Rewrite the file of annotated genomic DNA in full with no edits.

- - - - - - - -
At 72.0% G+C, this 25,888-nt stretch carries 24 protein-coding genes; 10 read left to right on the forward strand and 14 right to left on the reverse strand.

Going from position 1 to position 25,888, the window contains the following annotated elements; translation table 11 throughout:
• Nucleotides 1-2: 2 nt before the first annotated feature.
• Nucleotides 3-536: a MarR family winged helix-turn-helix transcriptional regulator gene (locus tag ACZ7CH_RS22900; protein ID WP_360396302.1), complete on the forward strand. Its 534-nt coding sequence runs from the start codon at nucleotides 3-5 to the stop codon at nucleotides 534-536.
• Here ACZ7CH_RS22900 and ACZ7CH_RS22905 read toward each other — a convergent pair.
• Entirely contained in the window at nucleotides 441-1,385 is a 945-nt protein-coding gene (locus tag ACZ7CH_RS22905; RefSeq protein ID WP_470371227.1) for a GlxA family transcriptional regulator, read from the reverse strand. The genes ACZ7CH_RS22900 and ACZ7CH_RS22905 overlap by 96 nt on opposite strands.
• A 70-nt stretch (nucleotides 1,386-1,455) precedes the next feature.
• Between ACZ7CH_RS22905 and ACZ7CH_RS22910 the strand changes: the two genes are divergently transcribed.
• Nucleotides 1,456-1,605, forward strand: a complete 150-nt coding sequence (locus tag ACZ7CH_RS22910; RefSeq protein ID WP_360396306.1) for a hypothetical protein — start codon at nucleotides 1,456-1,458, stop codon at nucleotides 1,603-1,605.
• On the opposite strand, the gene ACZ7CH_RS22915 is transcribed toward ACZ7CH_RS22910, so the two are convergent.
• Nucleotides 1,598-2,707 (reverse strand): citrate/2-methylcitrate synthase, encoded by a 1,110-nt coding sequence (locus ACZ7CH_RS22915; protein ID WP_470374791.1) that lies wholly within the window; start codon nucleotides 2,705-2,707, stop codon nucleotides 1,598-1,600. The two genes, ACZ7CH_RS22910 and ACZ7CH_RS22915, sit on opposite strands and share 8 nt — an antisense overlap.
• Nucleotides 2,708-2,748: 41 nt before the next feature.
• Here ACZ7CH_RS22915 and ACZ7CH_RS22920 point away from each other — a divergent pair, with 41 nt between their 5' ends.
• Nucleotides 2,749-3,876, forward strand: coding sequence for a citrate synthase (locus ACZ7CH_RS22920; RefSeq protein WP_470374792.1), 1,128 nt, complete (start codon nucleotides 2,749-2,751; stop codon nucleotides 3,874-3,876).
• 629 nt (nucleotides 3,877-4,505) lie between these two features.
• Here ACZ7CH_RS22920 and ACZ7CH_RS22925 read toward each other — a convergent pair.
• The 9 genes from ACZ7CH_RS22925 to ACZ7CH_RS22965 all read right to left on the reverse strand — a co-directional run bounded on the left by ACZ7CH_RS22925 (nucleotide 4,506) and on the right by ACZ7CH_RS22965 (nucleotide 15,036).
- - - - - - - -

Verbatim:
At 72.0% G+C, this 25,888-nt stretch carries 24 protein-coding genes; 10 read left to right on the forward strand and 14 right to left on the reverse strand.

Going from position 1 to position 25,888, the window contains the following annotated elements; translation table 11 throughout:
• Nucleotides 1-2: 2 nt before the first annotated feature.
• Nucleotides 3-536: a MarR family winged helix-turn-helix transcriptional regulator gene (locus tag ACZ7CH_RS22900; protein ID WP_360396302.1), complete on the forward strand. Its 534-nt coding sequence runs from the start codon at nucleotides 3-5 to the stop codon at nucleotides 534-536.
• Here ACZ7CH_RS22900 and ACZ7CH_RS22905 read toward each other — a convergent pair.
• Entirely contained in the window at nucleotides 441-1,385 is a 945-nt protein-coding gene (locus tag ACZ7CH_RS22905; RefSeq protein ID WP_470371227.1) for a GlxA family transcriptional regulator, read from the reverse strand. The genes ACZ7CH_RS22900 and ACZ7CH_RS22905 overlap by 96 nt on opposite strands.
• A 70-nt stretch (nucleotides 1,386-1,455) precedes the next feature.
• Between ACZ7CH_RS22905 and ACZ7CH_RS22910 the strand changes: the two genes are divergently transcribed.
• Nucleotides 1,456-1,605, forward strand: a complete 150-nt coding sequence (locus tag ACZ7CH_RS22910; RefSeq protein ID WP_360396306.1) for a hypothetical protein — start codon at nucleotides 1,456-1,458, stop codon at nucleotides 1,603-1,605.
• On the opposite strand, the gene ACZ7CH_RS22915 is transcribed toward ACZ7CH_RS22910, so the two are convergent.
• Nucleotides 1,598-2,707 (reverse strand): citrate/2-methylcitrate synthase, encoded by a 1,110-nt coding sequence (locus ACZ7CH_RS22915; protein ID WP_470374791.1) that lies wholly within the window; start codon nucleotides 2,705-2,707, stop codon nucleotides 1,598-1,600. The two genes, ACZ7CH_RS22910 and ACZ7CH_RS22915, sit on opposite strands and share 8 nt — an antisense overlap.
• Nucleotides 2,708-2,748: 41 nt before the next feature.
• Here ACZ7CH_RS22915 and ACZ7CH_RS22920 point away from each other — a divergent pair, with 41 nt between their 5' ends.
• Nucleotides 2,749-3,876, forward strand: coding sequence for a citrate synthase (locus ACZ7CH_RS22920; RefSeq protein WP_470374792.1), 1,128 nt, complete (start codon nucleotides 2,749-2,751; stop codon nucleotides 3,874-3,876).
• 629 nt (nucleotides 3,877-4,505) lie between these two features.
• Here ACZ7CH_RS22920 and ACZ7CH_RS22925 read toward each other — a convergent pair.
• The 9 genes from ACZ7CH_RS22925 to ACZ7CH_RS22965 all read right to left on the reverse strand — a co-directional run bounded on the left by ACZ7CH_RS22925 (nucleotide 4,506) and on the right by ACZ7CH_RS22965 (nucleotide 15,036).